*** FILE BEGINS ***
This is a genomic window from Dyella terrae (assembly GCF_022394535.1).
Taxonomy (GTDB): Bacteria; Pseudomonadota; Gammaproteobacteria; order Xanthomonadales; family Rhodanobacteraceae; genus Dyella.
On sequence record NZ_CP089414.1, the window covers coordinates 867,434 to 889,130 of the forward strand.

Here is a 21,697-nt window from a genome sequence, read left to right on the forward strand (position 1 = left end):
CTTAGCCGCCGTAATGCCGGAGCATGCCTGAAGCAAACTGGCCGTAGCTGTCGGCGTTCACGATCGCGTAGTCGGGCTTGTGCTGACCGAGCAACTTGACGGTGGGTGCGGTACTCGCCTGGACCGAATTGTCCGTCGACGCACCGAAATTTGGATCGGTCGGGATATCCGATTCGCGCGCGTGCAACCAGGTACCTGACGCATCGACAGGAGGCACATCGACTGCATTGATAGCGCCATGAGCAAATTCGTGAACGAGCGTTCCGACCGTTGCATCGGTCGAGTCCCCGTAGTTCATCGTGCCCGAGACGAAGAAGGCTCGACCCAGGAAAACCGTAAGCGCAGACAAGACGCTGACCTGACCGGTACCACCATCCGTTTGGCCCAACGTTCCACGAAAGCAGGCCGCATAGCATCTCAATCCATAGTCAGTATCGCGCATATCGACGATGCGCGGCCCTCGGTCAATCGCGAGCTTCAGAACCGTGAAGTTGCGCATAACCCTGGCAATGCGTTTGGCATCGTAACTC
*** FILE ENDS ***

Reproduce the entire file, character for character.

This is a genomic window from Dyella terrae (assembly GCF_022394535.1).
Taxonomy (GTDB): Bacteria; Pseudomonadota; Gammaproteobacteria; order Xanthomonadales; family Rhodanobacteraceae; genus Dyella.
On sequence record NZ_CP089414.1, the window covers coordinates 867,434 to 889,130 of the forward strand.

Here is a 21,697-nt window from a genome sequence, read left to right on the forward strand (position 1 = left end):
CTTAGCCGCCGTAATGCCGGAGCATGCCTGAAGCAAACTGGCCGTAGCTGTCGGCGTTCACGATCGCGTAGTCGGGCTTGTGCTGACCGAGCAACTTGACGGTGGGTGCGGTACTCGCCTGGACCGAATTGTCCGTCGACGCACCGAAATTTGGATCGGTCGGGATATCCGATTCGCGCGCGTGCAACCAGGTACCTGACGCATCGACAGGAGGCACATCGACTGCATTGATAGCGCCATGAGCAAATTCGTGAACGAGCGTTCCGACCGTTGCATCGGTCGAGTCCCCGTAGTTCATCGTGCCCGAGACGAAGAAGGCTCGACCCAGGAAAACCGTAAGCGCAGACAAGACGCTGACCTGACCGGTACCACCATCCGTTTGGCCCAACGTTCCACGAAAGCAGGCCGCATAGCATCTCAATCCATAGTCAGTATCGCGCATATCGACGATGCGCGGCCCTCGGTCAATCGCGAGCTTCAGAACCGTGAAGTTGCGCATAACCCTGGCAATGCGTTTGGCATCGTAACTC